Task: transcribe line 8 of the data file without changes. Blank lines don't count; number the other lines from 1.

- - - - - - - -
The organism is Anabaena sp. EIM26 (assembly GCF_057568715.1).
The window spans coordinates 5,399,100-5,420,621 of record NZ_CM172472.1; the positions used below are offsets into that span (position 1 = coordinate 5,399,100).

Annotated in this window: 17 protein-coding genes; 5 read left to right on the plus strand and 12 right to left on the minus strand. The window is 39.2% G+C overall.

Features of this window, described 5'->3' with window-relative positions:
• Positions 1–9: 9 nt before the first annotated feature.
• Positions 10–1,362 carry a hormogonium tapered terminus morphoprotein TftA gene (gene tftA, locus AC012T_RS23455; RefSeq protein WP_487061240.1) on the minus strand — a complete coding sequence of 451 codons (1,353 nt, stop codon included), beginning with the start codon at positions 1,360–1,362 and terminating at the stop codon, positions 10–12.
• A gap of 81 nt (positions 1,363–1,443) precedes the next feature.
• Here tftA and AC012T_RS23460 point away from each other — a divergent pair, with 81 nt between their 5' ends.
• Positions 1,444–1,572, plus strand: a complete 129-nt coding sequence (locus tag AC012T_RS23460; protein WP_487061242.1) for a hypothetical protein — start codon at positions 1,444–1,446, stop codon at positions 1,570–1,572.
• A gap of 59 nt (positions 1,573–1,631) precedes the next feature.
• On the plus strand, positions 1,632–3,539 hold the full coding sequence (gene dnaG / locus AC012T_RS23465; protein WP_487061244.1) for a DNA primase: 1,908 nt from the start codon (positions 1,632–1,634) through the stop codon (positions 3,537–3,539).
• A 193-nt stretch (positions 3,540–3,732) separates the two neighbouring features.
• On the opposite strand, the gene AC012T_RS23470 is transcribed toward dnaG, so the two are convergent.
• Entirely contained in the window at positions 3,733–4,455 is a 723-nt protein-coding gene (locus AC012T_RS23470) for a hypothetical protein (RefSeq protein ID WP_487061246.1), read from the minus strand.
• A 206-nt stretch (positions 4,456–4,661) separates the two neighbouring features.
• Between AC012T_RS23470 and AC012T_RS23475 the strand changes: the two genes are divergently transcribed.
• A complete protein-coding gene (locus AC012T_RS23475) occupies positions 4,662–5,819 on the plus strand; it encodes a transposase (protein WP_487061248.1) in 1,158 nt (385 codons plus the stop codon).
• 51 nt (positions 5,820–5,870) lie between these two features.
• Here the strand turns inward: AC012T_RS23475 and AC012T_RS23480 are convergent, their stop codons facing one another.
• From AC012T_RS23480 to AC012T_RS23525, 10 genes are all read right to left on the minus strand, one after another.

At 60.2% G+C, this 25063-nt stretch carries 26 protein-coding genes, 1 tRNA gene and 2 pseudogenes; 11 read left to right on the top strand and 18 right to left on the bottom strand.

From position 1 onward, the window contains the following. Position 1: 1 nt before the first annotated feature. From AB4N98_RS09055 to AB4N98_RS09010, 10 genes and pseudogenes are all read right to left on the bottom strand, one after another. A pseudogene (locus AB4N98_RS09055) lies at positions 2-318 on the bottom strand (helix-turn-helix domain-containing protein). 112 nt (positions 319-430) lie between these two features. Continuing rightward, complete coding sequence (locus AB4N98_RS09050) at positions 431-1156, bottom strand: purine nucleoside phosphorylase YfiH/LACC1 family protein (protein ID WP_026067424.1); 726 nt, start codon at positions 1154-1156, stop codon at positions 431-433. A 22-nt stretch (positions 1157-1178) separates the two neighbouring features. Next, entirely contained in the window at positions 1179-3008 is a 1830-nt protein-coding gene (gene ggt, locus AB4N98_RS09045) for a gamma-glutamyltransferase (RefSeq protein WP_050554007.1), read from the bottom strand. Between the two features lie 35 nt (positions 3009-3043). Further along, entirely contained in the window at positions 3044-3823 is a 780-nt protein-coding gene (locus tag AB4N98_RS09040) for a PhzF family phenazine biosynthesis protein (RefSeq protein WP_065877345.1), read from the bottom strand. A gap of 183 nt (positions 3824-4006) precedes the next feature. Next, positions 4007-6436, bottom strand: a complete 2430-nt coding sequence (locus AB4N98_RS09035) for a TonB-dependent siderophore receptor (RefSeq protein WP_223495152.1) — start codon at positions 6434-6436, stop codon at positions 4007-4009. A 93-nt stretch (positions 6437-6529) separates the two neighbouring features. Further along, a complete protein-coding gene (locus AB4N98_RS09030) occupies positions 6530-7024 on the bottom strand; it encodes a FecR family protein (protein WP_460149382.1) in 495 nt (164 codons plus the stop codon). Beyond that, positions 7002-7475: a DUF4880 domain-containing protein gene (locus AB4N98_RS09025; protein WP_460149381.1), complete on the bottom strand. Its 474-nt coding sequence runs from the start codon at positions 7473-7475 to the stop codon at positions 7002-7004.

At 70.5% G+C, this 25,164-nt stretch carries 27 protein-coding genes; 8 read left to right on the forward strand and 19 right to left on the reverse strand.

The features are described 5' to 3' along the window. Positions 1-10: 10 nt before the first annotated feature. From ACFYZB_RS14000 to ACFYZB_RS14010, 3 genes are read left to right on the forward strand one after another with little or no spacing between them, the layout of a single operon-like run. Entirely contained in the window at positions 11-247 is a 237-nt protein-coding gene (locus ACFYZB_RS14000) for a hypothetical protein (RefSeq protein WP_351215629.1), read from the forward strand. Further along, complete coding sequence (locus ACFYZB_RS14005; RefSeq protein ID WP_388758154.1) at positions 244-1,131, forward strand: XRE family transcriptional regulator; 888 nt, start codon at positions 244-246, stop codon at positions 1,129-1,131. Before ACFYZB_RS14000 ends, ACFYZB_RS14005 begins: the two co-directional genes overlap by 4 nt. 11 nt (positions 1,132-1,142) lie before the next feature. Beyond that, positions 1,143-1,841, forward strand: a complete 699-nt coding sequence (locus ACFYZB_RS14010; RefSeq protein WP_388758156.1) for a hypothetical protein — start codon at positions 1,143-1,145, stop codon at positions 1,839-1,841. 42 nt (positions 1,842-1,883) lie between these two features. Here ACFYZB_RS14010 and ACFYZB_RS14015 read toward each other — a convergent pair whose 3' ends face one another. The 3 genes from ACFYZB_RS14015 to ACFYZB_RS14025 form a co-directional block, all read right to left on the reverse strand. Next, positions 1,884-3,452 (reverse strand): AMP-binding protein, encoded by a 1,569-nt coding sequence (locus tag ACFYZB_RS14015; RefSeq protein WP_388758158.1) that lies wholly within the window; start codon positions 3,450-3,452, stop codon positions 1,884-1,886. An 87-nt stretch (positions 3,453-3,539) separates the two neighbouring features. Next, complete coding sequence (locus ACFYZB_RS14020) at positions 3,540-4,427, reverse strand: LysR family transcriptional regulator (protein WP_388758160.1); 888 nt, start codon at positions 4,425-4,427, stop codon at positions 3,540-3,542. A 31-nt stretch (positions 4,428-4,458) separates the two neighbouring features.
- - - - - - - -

• Here tftA and AC012T_RS23460 point away from each other — a divergent pair, with 81 nt between their 5' ends.